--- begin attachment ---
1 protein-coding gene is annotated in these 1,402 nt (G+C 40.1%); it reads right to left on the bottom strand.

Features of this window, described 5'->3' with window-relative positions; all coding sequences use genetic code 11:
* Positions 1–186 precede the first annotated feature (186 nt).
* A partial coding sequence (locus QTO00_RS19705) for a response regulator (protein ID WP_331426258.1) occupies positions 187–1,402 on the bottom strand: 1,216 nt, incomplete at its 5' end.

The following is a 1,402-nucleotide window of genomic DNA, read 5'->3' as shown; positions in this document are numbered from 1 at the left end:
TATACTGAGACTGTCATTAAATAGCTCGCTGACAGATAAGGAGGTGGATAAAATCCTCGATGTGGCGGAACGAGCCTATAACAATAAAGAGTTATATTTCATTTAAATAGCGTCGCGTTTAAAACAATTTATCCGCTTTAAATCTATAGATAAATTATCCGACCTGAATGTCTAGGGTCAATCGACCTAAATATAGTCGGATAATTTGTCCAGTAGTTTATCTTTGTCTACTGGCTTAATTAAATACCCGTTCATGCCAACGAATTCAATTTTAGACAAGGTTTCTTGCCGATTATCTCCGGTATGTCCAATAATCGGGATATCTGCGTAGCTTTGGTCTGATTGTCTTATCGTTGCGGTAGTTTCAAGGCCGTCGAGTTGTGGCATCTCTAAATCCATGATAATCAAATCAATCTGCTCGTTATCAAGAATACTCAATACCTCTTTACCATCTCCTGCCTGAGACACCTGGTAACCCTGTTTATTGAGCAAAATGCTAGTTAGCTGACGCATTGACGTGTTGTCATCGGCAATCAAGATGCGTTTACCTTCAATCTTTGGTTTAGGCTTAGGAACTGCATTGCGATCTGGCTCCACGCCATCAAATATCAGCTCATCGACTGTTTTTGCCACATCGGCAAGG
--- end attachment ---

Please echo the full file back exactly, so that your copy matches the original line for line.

1 protein-coding gene is annotated in these 1,402 nt (G+C 40.1%); it reads right to left on the bottom strand.

Features of this window, described 5'->3' with window-relative positions; all coding sequences use genetic code 11:
* Positions 1–186 precede the first annotated feature (186 nt).
* A partial coding sequence (locus QTO00_RS19705) for a response regulator (protein ID WP_331426258.1) occupies positions 187–1,402 on the bottom strand: 1,216 nt, incomplete at its 5' end.

The following is a 1,402-nucleotide window of genomic DNA, read 5'->3' as shown; positions in this document are numbered from 1 at the left end:
TATACTGAGACTGTCATTAAATAGCTCGCTGACAGATAAGGAGGTGGATAAAATCCTCGATGTGGCGGAACGAGCCTATAACAATAAAGAGTTATATTTCATTTAAATAGCGTCGCGTTTAAAACAATTTATCCGCTTTAAATCTATAGATAAATTATCCGACCTGAATGTCTAGGGTCAATCGACCTAAATATAGTCGGATAATTTGTCCAGTAGTTTATCTTTGTCTACTGGCTTAATTAAATACCCGTTCATGCCAACGAATTCAATTTTAGACAAGGTTTCTTGCCGATTATCTCCGGTATGTCCAATAATCGGGATATCTGCGTAGCTTTGGTCTGATTGTCTTATCGTTGCGGTAGTTTCAAGGCCGTCGAGTTGTGGCATCTCTAAATCCATGATAATCAAATCAATCTGCTCGTTATCAAGAATACTCAATACCTCTTTACCATCTCCTGCCTGAGACACCTGGTAACCCTGTTTATTGAGCAAAATGCTAGTTAGCTGACGCATTGACGTGTTGTCATCGGCAATCAAGATGCGTTTACCTTCAATCTTTGGTTTAGGCTTAGGAACTGCATTGCGATCTGGCTCCACGCCATCAAATATCAGCTCATCGACTGTTTTTGCCACATCGGCAAGG